Ask the Doctors: Older adults still need regular exercise
Among the benefits at every age, it can improve cardiovascular health, lessen the risk of chronic diseases and help with balance, strength, flexibility and stamina.
Dear Doctor: Our dad is 78 years old, and he has started spending a lot more time indoors and on his recliner. He’s in good health, but he says he’s getting too old for exercise to matter. What can we say to persuade him to become active again?
Answer: Exercise is an important part of ongoing health and fitness, and, despite your dad’s feelings to the contrary, we never age out of our need for it.
Studies show that becoming or remaining active as an older adult offers a wide array of benefits.
Regular exercise can improve cardiovascular health, help lower blood pressure, lessen the risk of chronic diseases such as Type 2 diabetes, colon cancer and heart disease, help improve balance, strength, flexibility and stamina, maintain healthy weight and avoid joint problems, help with swelling and pain due to arthritis and lower the risk of falls.
Exercise has mental health benefits as well. Older adults who incorporate even moderate amounts of exercise into their daily lives report having a better mood and outlook, improved cognitive function and a lessening of symptoms of anxiety and depression.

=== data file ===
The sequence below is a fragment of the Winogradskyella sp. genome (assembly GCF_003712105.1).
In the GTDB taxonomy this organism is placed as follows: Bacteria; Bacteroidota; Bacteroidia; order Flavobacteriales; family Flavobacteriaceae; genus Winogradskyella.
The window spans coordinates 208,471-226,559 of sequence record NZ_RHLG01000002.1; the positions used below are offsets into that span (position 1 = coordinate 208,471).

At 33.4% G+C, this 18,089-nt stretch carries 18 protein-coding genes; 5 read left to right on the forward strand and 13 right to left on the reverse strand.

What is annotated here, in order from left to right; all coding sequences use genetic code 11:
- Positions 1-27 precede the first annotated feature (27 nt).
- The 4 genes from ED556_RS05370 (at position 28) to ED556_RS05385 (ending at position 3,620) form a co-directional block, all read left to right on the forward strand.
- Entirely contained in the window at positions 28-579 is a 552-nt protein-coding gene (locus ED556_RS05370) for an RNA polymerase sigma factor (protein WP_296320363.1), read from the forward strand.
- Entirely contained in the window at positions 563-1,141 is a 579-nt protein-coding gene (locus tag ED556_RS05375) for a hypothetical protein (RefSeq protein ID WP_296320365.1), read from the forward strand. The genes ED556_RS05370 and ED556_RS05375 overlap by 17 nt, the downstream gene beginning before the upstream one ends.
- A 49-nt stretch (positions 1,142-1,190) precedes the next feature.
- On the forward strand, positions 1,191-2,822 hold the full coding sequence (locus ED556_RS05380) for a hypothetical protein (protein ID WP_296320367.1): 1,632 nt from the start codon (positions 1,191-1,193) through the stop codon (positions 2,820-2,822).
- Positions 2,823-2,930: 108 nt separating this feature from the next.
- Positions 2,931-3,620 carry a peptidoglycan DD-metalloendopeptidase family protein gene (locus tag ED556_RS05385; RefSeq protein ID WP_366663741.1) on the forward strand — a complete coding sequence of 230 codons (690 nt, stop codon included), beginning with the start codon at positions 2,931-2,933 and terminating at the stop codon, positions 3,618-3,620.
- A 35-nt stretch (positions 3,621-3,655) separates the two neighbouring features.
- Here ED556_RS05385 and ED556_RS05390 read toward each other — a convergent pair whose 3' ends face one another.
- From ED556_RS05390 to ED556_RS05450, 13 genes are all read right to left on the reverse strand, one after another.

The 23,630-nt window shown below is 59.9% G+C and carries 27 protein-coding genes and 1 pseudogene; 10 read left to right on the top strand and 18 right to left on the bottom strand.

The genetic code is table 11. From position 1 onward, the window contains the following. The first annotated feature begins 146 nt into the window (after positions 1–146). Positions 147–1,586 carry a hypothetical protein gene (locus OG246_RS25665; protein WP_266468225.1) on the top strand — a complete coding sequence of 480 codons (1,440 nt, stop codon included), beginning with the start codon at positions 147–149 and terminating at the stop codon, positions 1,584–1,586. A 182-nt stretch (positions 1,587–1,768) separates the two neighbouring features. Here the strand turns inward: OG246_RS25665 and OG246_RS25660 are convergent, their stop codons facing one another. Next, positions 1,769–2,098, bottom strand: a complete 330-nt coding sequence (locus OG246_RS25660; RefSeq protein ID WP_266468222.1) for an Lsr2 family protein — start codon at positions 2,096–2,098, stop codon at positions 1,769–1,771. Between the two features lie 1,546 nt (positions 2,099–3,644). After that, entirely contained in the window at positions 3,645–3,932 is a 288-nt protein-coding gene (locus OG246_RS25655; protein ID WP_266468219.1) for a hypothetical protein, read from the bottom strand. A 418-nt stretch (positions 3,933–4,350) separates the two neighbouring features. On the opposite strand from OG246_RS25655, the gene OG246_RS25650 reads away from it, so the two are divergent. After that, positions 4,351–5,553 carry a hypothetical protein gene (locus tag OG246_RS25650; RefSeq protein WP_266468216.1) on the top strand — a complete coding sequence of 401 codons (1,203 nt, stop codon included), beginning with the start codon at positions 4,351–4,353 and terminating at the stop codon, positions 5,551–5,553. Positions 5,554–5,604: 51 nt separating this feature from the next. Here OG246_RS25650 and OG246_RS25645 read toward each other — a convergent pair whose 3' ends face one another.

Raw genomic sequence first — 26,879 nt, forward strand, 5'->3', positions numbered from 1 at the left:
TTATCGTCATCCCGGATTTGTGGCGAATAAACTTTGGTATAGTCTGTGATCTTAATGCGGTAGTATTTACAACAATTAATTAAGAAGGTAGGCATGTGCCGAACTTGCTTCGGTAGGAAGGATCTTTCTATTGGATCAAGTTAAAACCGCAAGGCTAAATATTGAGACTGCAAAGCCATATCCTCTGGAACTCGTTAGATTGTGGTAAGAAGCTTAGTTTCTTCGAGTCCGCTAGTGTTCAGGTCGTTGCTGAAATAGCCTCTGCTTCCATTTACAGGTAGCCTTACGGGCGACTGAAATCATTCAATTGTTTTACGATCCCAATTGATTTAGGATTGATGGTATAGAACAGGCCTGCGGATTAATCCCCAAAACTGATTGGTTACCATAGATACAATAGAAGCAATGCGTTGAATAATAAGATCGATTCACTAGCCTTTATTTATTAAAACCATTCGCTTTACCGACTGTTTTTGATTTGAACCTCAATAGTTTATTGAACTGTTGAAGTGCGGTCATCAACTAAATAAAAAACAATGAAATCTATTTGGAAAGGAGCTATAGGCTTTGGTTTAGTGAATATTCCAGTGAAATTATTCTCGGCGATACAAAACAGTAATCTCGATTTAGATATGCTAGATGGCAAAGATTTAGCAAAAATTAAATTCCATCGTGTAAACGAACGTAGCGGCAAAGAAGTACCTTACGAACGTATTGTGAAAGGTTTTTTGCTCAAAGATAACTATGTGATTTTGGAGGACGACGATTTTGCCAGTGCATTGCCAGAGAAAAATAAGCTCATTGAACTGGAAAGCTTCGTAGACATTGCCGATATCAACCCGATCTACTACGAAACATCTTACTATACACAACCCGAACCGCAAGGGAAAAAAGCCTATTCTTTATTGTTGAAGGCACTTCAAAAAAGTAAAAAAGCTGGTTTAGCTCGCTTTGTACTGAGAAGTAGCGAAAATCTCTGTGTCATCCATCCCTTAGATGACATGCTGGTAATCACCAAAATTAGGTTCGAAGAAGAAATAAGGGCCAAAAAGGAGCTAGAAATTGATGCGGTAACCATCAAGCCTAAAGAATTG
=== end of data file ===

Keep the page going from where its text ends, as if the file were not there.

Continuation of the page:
Remaining physically active also has been shown to help older adults maintain their ability to live independently.
Think in terms of a mix of activities. And be creative. Walking, jogging, swimming and biking all fit the bill for moderate aerobic activities for endurance, and so do dancing, raking the lawn or playing badminton.
We lose muscle mass as we age, so strength and resistance exercises, such as weightlifting or Pilates, are important.
Activities like stretching, tai chi and yoga help keep joints loose and muscles limber.
Guidelines recommend that people 65 and older do at least two and a half hours of moderate aerobic exercise a week, which averages out to a manageable 20-ish minutes a day.
Even better than sharing this information with your dad, provide a good example. It’s not just older adults who fall short of the recommended levels of exercise and physical activity. As many as half of all adults miss the mark. Maybe choose an activity to do together once or twice a week and get up and moving.
A final thought: If your dad has supplementary Medicare coverage, check whether it includes SilverSneakers, a health-and-fitness program designed for older adults that will give him access to a range of fitness options including gyms, community centers and other fitness locations.
Your dad should check with his doctor or other health care provider before making any significant changes to his exercise regimen or activity. They can evaluate his condition and fitness level and point him to appropriate activities.
Dr. Eve Glazier is an internist and associate professor of medicine, and Dr. Elizabeth Ko is an internist and assistant professor of medicine, both at UCLA Health.